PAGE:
Video Game of the Day is a daily show available on Amazon Alexa devices and here on this website. Each day, we briefly discuss the history of a single game, randomly chosen. If you would like to listen on your daily flash briefing, you can enable Video Game of the Day here:


Hello and welcome! My name is Katosepe and I’ll be your host for today’s Video Game of the Day!

Most everyone listening to this show has probably spent some time with at least one Mario Party game. The classic board game style game mixed with minigames to compete in inspired a whole subgenre and love it or hate it, its staying power is undeniable. What you may not be familiar with is the one and only time that Sega tried to copy the Mario Party formula with their famous blue hedgehog. Today, let’s talk about that game and maybe look a bit at why we never got a follow-up. Today’s game is Sonic Shuffle, developed by Sega and released on the Dreamcast in 2000.

Sonic Shuffle features Sonic the Hedgehog and friends as they are whisked off to Maginaryworld, a land of dreams which is in danger. A girl named Void is going around destroying the Precioustones of Maginaryworld by… touching them, I guess? Anyway, this splits them into several pieces which Sonic and friends must collect and put back together to protect everybody’s dreams.

It’s fine that Sega wanted to incorporate a plot into their party game debut but it probably would have helped to have some reason why Sonic and friends are competing with each other for the Precioustones and moving around a board game map but whatever. Plot aside, Sonic Shuffle looks very familiar to Mario Party veterans but there are some major changes in the formula. Just like Mario Party, players pick from their roster of Sonic characters and move across the game board to the Precioustone, this game’s Power Stars. Only four characters are available at the start: Sonic, Tails, Knuckles, and Amy but there are four more unlockable characters as well. Each character does have a couple small differences. Everybody but Sonic has shortcut spaces on each board that may give them an edge in certain situations. Sonic is able to double his movement if he gets the same number two turns in a row.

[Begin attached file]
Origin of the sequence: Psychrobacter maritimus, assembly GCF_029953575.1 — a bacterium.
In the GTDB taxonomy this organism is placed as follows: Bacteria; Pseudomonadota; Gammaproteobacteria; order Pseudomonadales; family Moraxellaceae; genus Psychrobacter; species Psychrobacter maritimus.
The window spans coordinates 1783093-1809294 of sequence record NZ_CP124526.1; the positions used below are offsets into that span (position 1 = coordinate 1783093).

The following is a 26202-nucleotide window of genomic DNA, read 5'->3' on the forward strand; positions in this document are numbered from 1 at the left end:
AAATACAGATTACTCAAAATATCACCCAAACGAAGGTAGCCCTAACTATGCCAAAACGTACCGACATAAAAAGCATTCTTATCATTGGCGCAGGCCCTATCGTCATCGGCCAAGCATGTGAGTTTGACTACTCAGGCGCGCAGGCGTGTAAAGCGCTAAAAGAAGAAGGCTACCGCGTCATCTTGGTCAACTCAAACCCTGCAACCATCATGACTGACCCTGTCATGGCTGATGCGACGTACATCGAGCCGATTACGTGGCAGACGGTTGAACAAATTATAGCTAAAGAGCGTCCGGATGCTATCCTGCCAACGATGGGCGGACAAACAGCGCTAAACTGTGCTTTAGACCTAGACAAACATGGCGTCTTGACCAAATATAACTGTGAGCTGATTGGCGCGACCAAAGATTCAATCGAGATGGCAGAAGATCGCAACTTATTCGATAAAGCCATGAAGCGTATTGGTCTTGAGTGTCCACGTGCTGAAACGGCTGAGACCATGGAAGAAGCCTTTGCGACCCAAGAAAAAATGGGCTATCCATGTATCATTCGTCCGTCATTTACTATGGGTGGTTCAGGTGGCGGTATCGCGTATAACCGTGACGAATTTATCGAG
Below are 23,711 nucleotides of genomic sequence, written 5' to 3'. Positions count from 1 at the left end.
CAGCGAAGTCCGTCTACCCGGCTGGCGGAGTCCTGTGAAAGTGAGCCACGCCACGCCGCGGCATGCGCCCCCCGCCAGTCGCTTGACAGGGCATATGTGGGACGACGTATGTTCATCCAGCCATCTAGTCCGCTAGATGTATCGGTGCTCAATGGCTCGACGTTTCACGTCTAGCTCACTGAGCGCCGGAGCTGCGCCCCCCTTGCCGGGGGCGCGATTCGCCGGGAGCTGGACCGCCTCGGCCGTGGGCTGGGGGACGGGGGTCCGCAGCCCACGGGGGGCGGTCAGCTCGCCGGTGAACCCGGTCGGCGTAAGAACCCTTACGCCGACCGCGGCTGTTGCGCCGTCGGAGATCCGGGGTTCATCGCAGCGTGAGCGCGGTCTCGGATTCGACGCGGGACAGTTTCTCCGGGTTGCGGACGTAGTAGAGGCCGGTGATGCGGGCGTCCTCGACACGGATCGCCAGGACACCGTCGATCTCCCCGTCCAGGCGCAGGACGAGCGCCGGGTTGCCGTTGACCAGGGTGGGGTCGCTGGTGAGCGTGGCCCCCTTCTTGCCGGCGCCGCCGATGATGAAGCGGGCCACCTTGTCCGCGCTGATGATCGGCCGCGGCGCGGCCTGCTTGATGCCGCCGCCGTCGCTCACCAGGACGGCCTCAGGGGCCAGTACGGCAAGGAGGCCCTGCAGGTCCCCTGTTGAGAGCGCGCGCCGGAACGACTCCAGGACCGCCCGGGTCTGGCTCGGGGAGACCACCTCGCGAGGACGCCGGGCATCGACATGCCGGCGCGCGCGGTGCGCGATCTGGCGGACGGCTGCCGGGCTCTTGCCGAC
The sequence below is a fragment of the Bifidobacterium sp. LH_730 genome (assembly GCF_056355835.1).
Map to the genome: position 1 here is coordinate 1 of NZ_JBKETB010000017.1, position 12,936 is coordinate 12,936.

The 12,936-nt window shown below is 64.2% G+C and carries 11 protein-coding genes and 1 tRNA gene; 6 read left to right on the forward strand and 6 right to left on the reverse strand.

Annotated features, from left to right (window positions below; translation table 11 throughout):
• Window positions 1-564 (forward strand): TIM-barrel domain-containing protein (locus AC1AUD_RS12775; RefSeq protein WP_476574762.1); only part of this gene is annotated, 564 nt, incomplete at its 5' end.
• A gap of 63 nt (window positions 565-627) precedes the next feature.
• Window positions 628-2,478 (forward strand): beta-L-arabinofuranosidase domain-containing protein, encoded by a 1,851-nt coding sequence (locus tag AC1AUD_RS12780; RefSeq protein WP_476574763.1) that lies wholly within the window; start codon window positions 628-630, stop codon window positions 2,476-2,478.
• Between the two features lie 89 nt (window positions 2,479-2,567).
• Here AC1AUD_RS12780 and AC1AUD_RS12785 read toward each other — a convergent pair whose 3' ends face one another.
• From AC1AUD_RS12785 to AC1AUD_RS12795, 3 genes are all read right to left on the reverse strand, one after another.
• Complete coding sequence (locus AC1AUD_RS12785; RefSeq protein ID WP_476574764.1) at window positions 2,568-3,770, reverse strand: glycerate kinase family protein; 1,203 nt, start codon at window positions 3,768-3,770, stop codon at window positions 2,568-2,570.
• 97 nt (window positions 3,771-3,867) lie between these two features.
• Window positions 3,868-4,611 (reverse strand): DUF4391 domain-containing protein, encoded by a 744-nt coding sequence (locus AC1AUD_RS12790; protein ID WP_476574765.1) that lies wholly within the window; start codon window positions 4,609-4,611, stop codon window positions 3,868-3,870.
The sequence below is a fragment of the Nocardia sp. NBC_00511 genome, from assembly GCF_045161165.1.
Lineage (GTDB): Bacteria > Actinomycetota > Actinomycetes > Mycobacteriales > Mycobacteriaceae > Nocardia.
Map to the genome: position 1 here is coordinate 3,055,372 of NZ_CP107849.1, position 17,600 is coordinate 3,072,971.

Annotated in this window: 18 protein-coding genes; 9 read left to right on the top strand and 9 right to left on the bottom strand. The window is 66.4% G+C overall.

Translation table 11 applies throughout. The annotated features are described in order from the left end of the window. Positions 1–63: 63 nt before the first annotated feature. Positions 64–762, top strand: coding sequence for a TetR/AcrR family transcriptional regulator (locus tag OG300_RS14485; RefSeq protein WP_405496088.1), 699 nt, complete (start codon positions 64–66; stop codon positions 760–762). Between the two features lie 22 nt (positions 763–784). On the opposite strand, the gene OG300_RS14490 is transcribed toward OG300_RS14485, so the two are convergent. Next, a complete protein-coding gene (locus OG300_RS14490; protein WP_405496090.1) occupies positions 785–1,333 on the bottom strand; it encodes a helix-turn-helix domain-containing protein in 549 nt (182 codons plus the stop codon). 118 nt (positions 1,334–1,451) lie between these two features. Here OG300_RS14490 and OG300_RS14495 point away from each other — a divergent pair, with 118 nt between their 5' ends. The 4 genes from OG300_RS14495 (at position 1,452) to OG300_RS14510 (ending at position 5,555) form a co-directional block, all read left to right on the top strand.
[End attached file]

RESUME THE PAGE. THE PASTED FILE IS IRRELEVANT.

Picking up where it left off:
This ability isn’t as random as you might think. Unlike Mario Party, where movement is determined by rolling a die, Sonic Shuffle deals out a hand of seven cards, each card containing a number. You can see your own hand but everyone else’s cards are hidden. Despite this, you can choose any card from any person’s hand on your turn to move that number of spaces on the board. This adds a layer of strategy and probability assessment to movement. Also, unlike Mario Party, minigames are only played when a minigame space is landed on, not at the end of every turn. This means that some turns may have multiple minigames while others may have none at all. The game has five boards to play on.

Sonic Shuffle had some interesting ideas but ultimately, it was a flop. Many of the minigames were considered too complex and not fun to play. The load times were also extremely long, causing a few critics to wish they could simply turn off the minigames altogether. The AI was also criticised for being simultaneously stupid or unfair. Still, the card movement system was often praised as were the maps and environment graphics. Sonic and friend used the same cel-shaded graphics technology as Jet Set Radio, and received mixed reception, with some praising the look while others disliked it. Modern retrospectives often state the art did not age well. Ultimately, Sonic Shuffle failed to sell and released only two months before Sega announced the discontinuation of the Dreamcast console. For both of these reasons, we never saw a Sonic Shuffle 2.

Thank you so much for listening! If you want to see and judge the art style for yourself, head over to our Instagram @vg_oftheday where we’ll have screenshots of Sonic Shuffle. You can follow me on Twitter @vg_oftheday for up to date streaming schedules and other projects. Don’t forget to check back here tomorrow for another Video Game of the Day! 

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Devin "Katosepe" Sloane is a long time gamer and host of the show Video Game of the Day. He firmly believes Darklands is the pinnacle of gaming achievement and this is a hill he will die upon. Where his nickname came from is a secret to everybody.